In this week’s platter, we look at smart bandages, physicians who are prescribing mobile apps to their patients, the power of a humble spreadsheet, AI and 10 healthcare IT predictions for 2018. Sign up for our newsletter on the left. Enjoy:
Healthcare in the developed world is undergoing a transformation. This infographic does a great job of capturing at least 5 of the major shifts.
Researchers from 3 academic institutions in the USA have designed a smart bandage that could eventually heal chronic wounds or battlefield injuries with every fiber of its being. The bandage – the first of its kind that is capable of dose-dependent drug release – consists of electrically conductive fibers coated in a gel that can be individually loaded with infection-fighting antibiotics, tissue-regenerating growth factors, painkillers or other medications. A microcontroller no larger than a postage stamp, which could be triggered by a smartphone or other wireless device, sends small amounts of voltage through a chosen fiber. That voltage heats the fiber and its hydrogel, releasing whatever cargo it contains.
Elsewhere, researchers in Saudi Arabia have developed a smart bandage for real-time wirelesss monitoring of chronic wounds. This technology solves the problem of wound monitoring by offering a low-cost wearable smart bandage that detects early signs of wound infection such as bleeding and pH variations and can measure external pressure on the wound. This simple bandage strip can remotely send wound progression data and issue early warnings to patients, as well as remote medical staff, regarding the need to change the dressing. See description here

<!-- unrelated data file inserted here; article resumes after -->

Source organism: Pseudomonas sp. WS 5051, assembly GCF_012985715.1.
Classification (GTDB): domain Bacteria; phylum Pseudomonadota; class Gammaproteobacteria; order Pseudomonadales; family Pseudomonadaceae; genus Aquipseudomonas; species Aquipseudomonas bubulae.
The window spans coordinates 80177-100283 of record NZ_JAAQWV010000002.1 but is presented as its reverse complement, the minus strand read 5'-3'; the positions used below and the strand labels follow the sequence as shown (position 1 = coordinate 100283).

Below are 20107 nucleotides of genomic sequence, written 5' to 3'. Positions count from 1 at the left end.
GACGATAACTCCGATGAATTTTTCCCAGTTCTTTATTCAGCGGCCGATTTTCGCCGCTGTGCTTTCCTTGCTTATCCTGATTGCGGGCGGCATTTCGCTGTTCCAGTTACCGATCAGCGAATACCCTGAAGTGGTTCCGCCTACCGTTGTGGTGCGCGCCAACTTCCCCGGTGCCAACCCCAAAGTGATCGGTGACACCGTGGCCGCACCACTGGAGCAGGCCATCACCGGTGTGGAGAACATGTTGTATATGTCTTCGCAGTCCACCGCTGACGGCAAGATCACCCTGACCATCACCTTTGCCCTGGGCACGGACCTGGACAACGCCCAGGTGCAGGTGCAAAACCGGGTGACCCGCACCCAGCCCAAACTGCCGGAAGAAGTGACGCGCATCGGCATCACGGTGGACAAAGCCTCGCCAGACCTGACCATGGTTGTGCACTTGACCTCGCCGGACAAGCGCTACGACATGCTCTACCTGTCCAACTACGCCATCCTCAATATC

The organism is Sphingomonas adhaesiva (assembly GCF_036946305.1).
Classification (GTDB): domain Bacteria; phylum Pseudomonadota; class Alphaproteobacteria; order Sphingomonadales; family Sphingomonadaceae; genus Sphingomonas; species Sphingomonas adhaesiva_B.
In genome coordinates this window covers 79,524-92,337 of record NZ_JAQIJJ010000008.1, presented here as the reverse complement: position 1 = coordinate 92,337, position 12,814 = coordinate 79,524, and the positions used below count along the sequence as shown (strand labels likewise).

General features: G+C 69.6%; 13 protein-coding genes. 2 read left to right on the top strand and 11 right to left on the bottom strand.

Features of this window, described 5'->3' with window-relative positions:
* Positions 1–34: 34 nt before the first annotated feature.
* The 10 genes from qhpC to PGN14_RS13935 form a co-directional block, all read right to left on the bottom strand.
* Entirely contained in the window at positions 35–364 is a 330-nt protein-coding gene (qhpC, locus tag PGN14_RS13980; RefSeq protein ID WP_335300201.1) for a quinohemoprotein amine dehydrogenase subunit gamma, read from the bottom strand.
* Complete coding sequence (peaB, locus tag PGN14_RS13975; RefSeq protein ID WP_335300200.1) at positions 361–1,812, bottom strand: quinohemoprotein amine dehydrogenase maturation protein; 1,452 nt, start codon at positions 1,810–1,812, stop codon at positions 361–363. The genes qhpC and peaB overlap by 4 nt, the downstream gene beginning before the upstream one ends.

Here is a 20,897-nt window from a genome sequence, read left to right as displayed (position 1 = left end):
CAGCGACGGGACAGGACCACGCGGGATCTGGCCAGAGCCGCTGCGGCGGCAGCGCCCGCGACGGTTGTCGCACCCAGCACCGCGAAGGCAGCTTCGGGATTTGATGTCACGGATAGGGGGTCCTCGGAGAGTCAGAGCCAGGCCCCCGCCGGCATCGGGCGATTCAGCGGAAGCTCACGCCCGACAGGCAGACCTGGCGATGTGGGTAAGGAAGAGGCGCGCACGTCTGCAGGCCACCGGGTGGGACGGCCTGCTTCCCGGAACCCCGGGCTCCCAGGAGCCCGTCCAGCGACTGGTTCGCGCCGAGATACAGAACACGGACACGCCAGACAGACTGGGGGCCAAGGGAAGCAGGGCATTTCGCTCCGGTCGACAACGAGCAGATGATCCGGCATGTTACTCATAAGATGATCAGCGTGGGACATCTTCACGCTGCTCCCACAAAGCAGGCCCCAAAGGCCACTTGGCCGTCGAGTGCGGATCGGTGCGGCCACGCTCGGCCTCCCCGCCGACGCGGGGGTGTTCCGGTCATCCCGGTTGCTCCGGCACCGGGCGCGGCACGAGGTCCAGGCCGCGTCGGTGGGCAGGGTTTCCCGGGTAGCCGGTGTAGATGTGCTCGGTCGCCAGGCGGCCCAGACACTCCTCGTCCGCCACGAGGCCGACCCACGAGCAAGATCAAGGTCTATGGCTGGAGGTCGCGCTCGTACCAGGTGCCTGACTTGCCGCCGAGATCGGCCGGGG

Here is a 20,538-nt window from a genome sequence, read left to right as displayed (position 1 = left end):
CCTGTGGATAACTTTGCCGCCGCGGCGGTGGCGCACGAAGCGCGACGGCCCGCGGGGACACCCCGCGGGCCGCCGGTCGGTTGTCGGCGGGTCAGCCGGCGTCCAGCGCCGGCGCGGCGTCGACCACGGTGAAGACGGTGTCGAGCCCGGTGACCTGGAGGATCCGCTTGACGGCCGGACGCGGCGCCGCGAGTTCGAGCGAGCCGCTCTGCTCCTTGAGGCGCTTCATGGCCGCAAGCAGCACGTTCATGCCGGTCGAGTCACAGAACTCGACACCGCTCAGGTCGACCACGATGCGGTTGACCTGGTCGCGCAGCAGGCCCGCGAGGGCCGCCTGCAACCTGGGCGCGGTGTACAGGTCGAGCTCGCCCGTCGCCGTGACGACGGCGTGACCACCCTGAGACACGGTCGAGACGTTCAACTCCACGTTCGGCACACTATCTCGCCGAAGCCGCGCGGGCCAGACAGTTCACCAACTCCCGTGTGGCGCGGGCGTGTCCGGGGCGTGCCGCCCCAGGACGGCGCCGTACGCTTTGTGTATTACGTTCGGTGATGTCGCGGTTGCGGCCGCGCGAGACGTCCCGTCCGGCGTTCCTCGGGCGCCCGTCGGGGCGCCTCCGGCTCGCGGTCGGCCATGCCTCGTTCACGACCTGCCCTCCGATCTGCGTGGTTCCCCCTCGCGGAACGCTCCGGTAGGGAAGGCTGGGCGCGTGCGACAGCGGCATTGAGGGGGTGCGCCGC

Someone once said that if we were told that the brain were a mobile app, we would surely us it more! That just goes to demonstrate the ubiquity of mobile computing in our age. This short clip introduces a digital medicine-centric care delivery system that enables physicians to digitally prescribe mobile health apps to patients.
But as with everything new, some of these innovations are treated with a dose of healthy skepticism as they lack evidence to suggest that they work, or more gravely, that they don’t cause harm. Another big challenge will be to ensure that the tech projects are compatible with each other (…hear the cry for Open Standards…)
Pharma and apps – never would have imagined that…
Our medical systems are broken. Doctors are capable of extraordinary (and expensive) treatments, but they are losing their core focus: actually treating people. Doctor and writer Atul Gawade explores how doctors can dramatically improve their practice using approaches as simple as … a checklist – or coaching
Gawande suggests we take a step back and look at new ways to do medicine — with fewer cowboys and more pit crews.
Barely a week has gone by in 2017 without warnings in the media about how Artificial intelligence (AI) and robotics is threatening to make all human workers redundant.
AI techniques, such as machine learning, represent a complete step-change in ability.
We take a look at five stories this year where scientists used AI in completely new ways
10 Health IT predictions for 2018: Al, blockchain, robotics and a $100 million class-action suit (Healthcare IT News)
And finally, we let’s take a peek into 2018 and see which emerging technologies will start to gain some firmer footing in the year ahead.
Happy new year everybody!